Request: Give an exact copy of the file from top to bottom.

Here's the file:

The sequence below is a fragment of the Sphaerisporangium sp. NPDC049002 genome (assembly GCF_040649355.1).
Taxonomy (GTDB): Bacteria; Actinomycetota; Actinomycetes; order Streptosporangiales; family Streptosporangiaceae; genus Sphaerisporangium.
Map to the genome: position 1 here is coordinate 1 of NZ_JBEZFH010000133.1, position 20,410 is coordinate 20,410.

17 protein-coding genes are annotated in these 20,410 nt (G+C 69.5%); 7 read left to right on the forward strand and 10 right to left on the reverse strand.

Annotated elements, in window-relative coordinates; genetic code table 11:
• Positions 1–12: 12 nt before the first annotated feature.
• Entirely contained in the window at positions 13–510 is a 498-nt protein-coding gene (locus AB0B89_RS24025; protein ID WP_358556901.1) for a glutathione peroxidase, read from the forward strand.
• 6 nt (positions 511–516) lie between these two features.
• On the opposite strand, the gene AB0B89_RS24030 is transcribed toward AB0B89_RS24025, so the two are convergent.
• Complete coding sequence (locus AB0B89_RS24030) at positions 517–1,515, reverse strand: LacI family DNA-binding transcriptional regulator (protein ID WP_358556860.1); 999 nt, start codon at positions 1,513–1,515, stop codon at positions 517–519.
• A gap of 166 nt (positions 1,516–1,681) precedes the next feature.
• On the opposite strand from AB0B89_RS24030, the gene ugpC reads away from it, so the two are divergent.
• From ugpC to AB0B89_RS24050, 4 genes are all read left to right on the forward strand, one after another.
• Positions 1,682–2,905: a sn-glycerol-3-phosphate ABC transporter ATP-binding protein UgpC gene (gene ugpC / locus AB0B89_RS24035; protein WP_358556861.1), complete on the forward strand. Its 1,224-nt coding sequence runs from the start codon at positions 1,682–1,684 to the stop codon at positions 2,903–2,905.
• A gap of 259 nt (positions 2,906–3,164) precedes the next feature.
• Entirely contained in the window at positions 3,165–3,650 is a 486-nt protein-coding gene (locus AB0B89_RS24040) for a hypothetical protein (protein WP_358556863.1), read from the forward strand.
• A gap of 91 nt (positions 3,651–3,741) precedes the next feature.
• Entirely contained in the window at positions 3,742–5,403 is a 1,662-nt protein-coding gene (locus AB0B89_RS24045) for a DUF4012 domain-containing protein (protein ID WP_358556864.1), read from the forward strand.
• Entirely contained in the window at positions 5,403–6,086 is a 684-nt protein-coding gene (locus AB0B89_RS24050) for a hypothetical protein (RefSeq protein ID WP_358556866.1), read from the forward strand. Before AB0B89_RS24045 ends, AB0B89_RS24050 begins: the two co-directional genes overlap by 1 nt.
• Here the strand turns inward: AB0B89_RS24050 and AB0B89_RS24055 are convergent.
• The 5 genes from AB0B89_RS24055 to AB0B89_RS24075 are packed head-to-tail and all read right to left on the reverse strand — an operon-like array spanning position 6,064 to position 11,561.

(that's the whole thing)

The sequence below is a fragment of the Sphaerisporangium sp. NPDC049002 genome (assembly GCF_040649355.1).
Taxonomy (GTDB): Bacteria; Actinomycetota; Actinomycetes; order Streptosporangiales; family Streptosporangiaceae; genus Sphaerisporangium.
Map to the genome: position 1 here is coordinate 1 of NZ_JBEZFH010000133.1, position 20,410 is coordinate 20,410.

17 protein-coding genes are annotated in these 20,410 nt (G+C 69.5%); 7 read left to right on the forward strand and 10 right to left on the reverse strand.

Annotated elements, in window-relative coordinates; genetic code table 11:
• Positions 1–12: 12 nt before the first annotated feature.
• Entirely contained in the window at positions 13–510 is a 498-nt protein-coding gene (locus AB0B89_RS24025; protein ID WP_358556901.1) for a glutathione peroxidase, read from the forward strand.
• 6 nt (positions 511–516) lie between these two features.
• On the opposite strand, the gene AB0B89_RS24030 is transcribed toward AB0B89_RS24025, so the two are convergent.
• Complete coding sequence (locus AB0B89_RS24030) at positions 517–1,515, reverse strand: LacI family DNA-binding transcriptional regulator (protein ID WP_358556860.1); 999 nt, start codon at positions 1,513–1,515, stop codon at positions 517–519.
• A gap of 166 nt (positions 1,516–1,681) precedes the next feature.
• On the opposite strand from AB0B89_RS24030, the gene ugpC reads away from it, so the two are divergent.
• From ugpC to AB0B89_RS24050, 4 genes are all read left to right on the forward strand, one after another.
• Positions 1,682–2,905: a sn-glycerol-3-phosphate ABC transporter ATP-binding protein UgpC gene (gene ugpC / locus AB0B89_RS24035; protein WP_358556861.1), complete on the forward strand. Its 1,224-nt coding sequence runs from the start codon at positions 1,682–1,684 to the stop codon at positions 2,903–2,905.
• A gap of 259 nt (positions 2,906–3,164) precedes the next feature.
• Entirely contained in the window at positions 3,165–3,650 is a 486-nt protein-coding gene (locus AB0B89_RS24040) for a hypothetical protein (protein WP_358556863.1), read from the forward strand.
• A gap of 91 nt (positions 3,651–3,741) precedes the next feature.
• Entirely contained in the window at positions 3,742–5,403 is a 1,662-nt protein-coding gene (locus AB0B89_RS24045) for a DUF4012 domain-containing protein (protein ID WP_358556864.1), read from the forward strand.
• Entirely contained in the window at positions 5,403–6,086 is a 684-nt protein-coding gene (locus AB0B89_RS24050) for a hypothetical protein (RefSeq protein ID WP_358556866.1), read from the forward strand. Before AB0B89_RS24045 ends, AB0B89_RS24050 begins: the two co-directional genes overlap by 1 nt.
• Here the strand turns inward: AB0B89_RS24050 and AB0B89_RS24055 are convergent.
• The 5 genes from AB0B89_RS24055 to AB0B89_RS24075 are packed head-to-tail and all read right to left on the reverse strand — an operon-like array spanning position 6,064 to position 11,561.